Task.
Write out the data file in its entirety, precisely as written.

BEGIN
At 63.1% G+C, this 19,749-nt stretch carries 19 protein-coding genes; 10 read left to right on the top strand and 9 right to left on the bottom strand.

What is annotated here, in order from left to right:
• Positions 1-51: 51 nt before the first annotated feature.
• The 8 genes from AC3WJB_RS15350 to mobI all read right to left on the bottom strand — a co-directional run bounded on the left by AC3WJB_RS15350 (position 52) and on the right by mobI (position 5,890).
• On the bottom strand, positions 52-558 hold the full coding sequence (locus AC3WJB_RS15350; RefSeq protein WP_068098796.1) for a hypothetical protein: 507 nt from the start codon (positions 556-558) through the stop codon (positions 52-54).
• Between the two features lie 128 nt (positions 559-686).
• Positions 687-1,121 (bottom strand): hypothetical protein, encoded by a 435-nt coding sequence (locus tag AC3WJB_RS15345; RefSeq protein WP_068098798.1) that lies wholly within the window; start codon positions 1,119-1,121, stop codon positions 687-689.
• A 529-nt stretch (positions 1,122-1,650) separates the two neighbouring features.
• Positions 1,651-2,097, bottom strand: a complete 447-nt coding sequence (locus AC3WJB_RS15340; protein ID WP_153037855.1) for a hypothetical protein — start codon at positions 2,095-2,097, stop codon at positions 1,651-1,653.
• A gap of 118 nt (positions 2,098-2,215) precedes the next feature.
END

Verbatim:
At 63.1% G+C, this 19,749-nt stretch carries 19 protein-coding genes; 10 read left to right on the top strand and 9 right to left on the bottom strand.

What is annotated here, in order from left to right:
• Positions 1-51: 51 nt before the first annotated feature.
• The 8 genes from AC3WJB_RS15350 to mobI all read right to left on the bottom strand — a co-directional run bounded on the left by AC3WJB_RS15350 (position 52) and on the right by mobI (position 5,890).
• On the bottom strand, positions 52-558 hold the full coding sequence (locus AC3WJB_RS15350; RefSeq protein WP_068098796.1) for a hypothetical protein: 507 nt from the start codon (positions 556-558) through the stop codon (positions 52-54).
• Between the two features lie 128 nt (positions 559-686).
• Positions 687-1,121 (bottom strand): hypothetical protein, encoded by a 435-nt coding sequence (locus tag AC3WJB_RS15345; RefSeq protein WP_068098798.1) that lies wholly within the window; start codon positions 1,119-1,121, stop codon positions 687-689.
• A 529-nt stretch (positions 1,122-1,650) separates the two neighbouring features.
• Positions 1,651-2,097, bottom strand: a complete 447-nt coding sequence (locus AC3WJB_RS15340; protein ID WP_153037855.1) for a hypothetical protein — start codon at positions 2,095-2,097, stop codon at positions 1,651-1,653.
• A gap of 118 nt (positions 2,098-2,215) precedes the next feature.